Stop using police to block OPSEU from organizing cannabis warehouse workers | National Union of Public and General Employees

Stop using police to block OPSEU from organizing cannabis warehouse workers

"Organizing isn’t a suspicious activity, it is a constitutional right fully given to workers. I demand the Premier and his government back off." — Warren (Smokey) Thomas, OPSEU President

Toronto (08 Jan. 2019) — Warren (Smokey) Thomas, President of the Ontario Public Service Employees Union (OPSEU/NUPGE), is calling on the Ford government to stop using police to try to block workers at the privately operated cannabis warehouse from unionizing.

"Calling in officers from Halton Regional Police to stop OPSEU from talking to these workers is not only a complete waste of police resources, it also violates their right to join a union," Thomas said.

"This isn’t a security issue. Our staff have a right to be there."

Ford using police to prevent workers from using their legal right

Halton police interviewed an OPSEU/NUPGE organizer who was working on a sign-up drive at the privately run warehouse at 2670 Plymouth Drive in Oakville. The Ford government has kept the public in the dark about the details of its contract with Domain Logistics, despite repeated requests for this basic information from OPSEU, the media and the Opposition NDP.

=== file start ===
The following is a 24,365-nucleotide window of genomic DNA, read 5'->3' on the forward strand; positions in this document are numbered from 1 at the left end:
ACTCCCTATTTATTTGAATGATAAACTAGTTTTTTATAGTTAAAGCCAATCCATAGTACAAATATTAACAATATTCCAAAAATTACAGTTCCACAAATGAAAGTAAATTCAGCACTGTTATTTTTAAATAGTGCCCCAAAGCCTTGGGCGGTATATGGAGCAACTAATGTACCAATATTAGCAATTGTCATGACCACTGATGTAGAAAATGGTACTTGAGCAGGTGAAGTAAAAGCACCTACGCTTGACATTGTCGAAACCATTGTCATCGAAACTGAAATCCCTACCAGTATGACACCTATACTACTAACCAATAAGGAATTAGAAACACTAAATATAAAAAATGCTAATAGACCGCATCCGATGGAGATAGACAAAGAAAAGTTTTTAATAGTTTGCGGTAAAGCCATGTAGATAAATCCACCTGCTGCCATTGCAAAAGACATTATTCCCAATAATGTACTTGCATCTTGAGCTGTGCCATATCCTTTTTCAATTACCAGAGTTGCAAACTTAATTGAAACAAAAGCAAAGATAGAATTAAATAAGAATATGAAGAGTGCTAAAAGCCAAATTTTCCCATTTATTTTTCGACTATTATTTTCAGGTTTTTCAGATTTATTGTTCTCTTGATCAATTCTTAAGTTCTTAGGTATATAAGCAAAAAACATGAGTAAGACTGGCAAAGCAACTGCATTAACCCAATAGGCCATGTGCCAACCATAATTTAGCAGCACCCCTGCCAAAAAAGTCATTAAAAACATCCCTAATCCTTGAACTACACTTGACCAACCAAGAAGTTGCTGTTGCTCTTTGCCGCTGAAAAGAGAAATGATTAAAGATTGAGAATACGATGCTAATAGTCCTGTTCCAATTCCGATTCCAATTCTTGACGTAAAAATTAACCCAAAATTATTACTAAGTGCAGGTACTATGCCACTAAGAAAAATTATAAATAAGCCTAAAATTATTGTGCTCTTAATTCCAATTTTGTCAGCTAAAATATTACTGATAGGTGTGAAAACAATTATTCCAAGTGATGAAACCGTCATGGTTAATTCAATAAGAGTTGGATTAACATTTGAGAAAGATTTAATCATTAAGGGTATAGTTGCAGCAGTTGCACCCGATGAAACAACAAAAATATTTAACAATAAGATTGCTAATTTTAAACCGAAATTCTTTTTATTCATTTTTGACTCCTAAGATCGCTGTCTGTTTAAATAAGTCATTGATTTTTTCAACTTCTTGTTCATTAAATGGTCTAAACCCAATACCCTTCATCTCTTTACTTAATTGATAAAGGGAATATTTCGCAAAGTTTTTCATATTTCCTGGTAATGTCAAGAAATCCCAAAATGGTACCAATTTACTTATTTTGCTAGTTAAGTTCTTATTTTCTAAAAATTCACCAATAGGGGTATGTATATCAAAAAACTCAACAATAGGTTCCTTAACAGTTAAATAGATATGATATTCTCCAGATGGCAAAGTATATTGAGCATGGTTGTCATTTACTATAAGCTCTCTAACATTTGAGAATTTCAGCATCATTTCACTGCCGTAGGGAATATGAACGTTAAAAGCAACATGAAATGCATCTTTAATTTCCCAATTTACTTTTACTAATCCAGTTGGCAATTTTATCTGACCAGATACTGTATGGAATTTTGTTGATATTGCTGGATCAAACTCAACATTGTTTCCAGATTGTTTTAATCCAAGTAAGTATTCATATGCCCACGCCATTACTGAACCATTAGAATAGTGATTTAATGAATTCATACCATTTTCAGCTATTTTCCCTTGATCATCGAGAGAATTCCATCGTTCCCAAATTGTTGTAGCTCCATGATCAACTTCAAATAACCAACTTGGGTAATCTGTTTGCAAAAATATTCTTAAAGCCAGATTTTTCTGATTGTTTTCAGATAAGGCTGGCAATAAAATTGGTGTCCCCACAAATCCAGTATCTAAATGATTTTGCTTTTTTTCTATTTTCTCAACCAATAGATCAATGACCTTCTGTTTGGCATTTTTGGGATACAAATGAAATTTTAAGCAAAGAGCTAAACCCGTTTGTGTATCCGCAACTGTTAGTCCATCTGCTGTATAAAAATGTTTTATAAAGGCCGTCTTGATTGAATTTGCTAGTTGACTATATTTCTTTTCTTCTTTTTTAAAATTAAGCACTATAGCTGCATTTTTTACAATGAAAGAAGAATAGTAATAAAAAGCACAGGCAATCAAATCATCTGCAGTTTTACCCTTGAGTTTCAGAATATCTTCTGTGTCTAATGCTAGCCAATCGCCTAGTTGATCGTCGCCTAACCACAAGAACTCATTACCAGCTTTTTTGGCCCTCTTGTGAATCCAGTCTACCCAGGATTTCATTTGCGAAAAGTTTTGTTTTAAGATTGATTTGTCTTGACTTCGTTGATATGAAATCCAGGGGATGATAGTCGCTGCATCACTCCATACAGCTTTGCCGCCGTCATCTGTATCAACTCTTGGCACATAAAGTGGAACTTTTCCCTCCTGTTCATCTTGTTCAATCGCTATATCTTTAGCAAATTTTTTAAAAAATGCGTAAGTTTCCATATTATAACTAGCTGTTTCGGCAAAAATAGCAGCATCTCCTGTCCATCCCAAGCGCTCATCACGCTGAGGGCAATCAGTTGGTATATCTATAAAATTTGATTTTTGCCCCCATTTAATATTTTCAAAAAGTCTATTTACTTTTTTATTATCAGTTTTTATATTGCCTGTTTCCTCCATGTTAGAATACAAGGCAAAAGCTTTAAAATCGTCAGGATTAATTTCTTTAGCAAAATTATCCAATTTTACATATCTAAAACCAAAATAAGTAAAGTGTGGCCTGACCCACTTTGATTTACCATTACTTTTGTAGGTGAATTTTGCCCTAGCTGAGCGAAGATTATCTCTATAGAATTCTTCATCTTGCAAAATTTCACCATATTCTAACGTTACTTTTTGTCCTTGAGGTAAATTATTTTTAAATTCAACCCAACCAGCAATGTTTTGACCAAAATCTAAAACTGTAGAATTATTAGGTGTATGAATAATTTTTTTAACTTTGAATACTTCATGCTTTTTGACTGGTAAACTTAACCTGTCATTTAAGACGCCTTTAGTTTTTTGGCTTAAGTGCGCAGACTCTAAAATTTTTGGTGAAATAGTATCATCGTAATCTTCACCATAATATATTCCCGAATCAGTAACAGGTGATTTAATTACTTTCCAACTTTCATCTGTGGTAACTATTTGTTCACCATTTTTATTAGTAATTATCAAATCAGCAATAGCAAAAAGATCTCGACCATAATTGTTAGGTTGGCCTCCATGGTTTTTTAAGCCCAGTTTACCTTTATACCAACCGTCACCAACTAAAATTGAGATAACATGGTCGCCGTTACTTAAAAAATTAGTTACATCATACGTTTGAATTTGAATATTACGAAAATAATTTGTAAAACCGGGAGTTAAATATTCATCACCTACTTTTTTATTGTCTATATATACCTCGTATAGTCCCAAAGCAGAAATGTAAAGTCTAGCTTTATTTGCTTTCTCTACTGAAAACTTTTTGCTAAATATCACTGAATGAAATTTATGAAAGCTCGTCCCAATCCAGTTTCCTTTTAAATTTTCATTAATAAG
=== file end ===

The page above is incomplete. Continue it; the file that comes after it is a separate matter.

First Vice-President/Treasurer Eduardo (Eddy) Almeida says OPSEU/NUPGE, which already represents about 8,500 workers at the Liquor Control Board of Ontario, has a legal right to organize workers who want to join the union.

"It blows my mind that frontline police officers are being inappropriately used to stop a union from their legal right to organize workers," Almeida said. "As a correctional officer sworn to uphold the law, I know better than most the chain of command in the criminal justice system. This officer is only doing his job as assigned.

He added, "but given the level of violence associated with guns and gangs, police surely have better things to do. Ford should be ashamed. He and his government should stand down from this shakedown."

Freedom of association is a Charter right

Thomas pointed out that organizing is protected under the Charter in the form of freedom of association.

"The Premier has threatened Charter rights in the past with rhetoric and threats, now he is throwing his weight around in the form of a police interrogation," Thomas said.

"Organizing isn’t a suspicious activity, it is a constitutional right fully given to workers. I demand the Premier and his government back off."


NUPGE

The National Union of Public and General Employees (NUPGE) is one of Canada's largest labour organizations with over 390,000 members. Our mission is to improve the lives of working families and to build a stronger Canada by ensuring our common wealth is used for the common good. — NUPGE

 

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